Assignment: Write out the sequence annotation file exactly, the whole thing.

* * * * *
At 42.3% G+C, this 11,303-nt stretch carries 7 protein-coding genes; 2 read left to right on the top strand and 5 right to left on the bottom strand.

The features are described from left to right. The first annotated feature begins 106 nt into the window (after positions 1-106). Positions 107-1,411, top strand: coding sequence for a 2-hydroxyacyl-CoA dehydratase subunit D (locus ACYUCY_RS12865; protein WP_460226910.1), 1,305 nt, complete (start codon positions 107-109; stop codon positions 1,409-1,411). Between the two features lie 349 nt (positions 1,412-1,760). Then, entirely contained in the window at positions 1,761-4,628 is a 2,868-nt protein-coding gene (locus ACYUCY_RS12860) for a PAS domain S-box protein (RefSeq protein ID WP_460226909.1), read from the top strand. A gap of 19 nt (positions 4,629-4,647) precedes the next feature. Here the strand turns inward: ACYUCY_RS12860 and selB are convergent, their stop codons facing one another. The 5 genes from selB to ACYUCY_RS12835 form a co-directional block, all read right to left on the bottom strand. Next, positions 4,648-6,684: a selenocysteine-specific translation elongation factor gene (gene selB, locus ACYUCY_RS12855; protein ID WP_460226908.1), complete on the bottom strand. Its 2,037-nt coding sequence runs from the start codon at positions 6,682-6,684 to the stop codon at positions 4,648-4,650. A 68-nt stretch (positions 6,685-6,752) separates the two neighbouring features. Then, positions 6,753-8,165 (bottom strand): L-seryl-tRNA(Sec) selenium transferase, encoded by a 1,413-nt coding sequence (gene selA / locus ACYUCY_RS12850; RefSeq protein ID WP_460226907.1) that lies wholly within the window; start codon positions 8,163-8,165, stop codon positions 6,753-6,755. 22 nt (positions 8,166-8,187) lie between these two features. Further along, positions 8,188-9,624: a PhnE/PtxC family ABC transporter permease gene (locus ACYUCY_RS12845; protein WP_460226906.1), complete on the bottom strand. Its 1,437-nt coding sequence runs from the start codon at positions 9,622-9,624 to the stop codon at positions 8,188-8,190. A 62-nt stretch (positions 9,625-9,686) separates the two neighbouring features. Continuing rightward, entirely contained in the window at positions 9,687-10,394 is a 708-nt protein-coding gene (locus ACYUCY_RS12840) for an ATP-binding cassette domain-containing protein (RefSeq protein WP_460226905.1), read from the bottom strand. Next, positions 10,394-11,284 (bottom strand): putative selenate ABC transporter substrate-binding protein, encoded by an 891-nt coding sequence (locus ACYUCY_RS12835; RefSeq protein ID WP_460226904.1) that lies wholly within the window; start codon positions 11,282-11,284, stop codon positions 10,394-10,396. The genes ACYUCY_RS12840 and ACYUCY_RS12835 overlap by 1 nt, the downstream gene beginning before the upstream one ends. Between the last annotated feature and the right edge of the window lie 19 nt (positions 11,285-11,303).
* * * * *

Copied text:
At 42.3% G+C, this 11,303-nt stretch carries 7 protein-coding genes; 2 read left to right on the top strand and 5 right to left on the bottom strand.

The features are described from left to right. The first annotated feature begins 106 nt into the window (after positions 1-106). Positions 107-1,411, top strand: coding sequence for a 2-hydroxyacyl-CoA dehydratase subunit D (locus ACYUCY_RS12865; protein WP_460226910.1), 1,305 nt, complete (start codon positions 107-109; stop codon positions 1,409-1,411). Between the two features lie 349 nt (positions 1,412-1,760). Then, entirely contained in the window at positions 1,761-4,628 is a 2,868-nt protein-coding gene (locus ACYUCY_RS12860) for a PAS domain S-box protein (RefSeq protein ID WP_460226909.1), read from the top strand. A gap of 19 nt (positions 4,629-4,647) precedes the next feature. Here the strand turns inward: ACYUCY_RS12860 and selB are convergent, their stop codons facing one another. The 5 genes from selB to ACYUCY_RS12835 form a co-directional block, all read right to left on the bottom strand. Next, positions 4,648-6,684: a selenocysteine-specific translation elongation factor gene (gene selB, locus ACYUCY_RS12855; protein ID WP_460226908.1), complete on the bottom strand. Its 2,037-nt coding sequence runs from the start codon at positions 6,682-6,684 to the stop codon at positions 4,648-4,650. A 68-nt stretch (positions 6,685-6,752) separates the two neighbouring features. Then, positions 6,753-8,165 (bottom strand): L-seryl-tRNA(Sec) selenium transferase, encoded by a 1,413-nt coding sequence (gene selA / locus ACYUCY_RS12850; RefSeq protein ID WP_460226907.1) that lies wholly within the window; start codon positions 8,163-8,165, stop codon positions 6,753-6,755. 22 nt (positions 8,166-8,187) lie between these two features. Further along, positions 8,188-9,624: a PhnE/PtxC family ABC transporter permease gene (locus ACYUCY_RS12845; protein WP_460226906.1), complete on the bottom strand. Its 1,437-nt coding sequence runs from the start codon at positions 9,622-9,624 to the stop codon at positions 8,188-8,190. A 62-nt stretch (positions 9,625-9,686) separates the two neighbouring features. Continuing rightward, entirely contained in the window at positions 9,687-10,394 is a 708-nt protein-coding gene (locus ACYUCY_RS12840) for an ATP-binding cassette domain-containing protein (RefSeq protein WP_460226905.1), read from the bottom strand. Next, positions 10,394-11,284 (bottom strand): putative selenate ABC transporter substrate-binding protein, encoded by an 891-nt coding sequence (locus ACYUCY_RS12835; RefSeq protein ID WP_460226904.1) that lies wholly within the window; start codon positions 11,282-11,284, stop codon positions 10,394-10,396. The genes ACYUCY_RS12840 and ACYUCY_RS12835 overlap by 1 nt, the downstream gene beginning before the upstream one ends. Between the last annotated feature and the right edge of the window lie 19 nt (positions 11,285-11,303).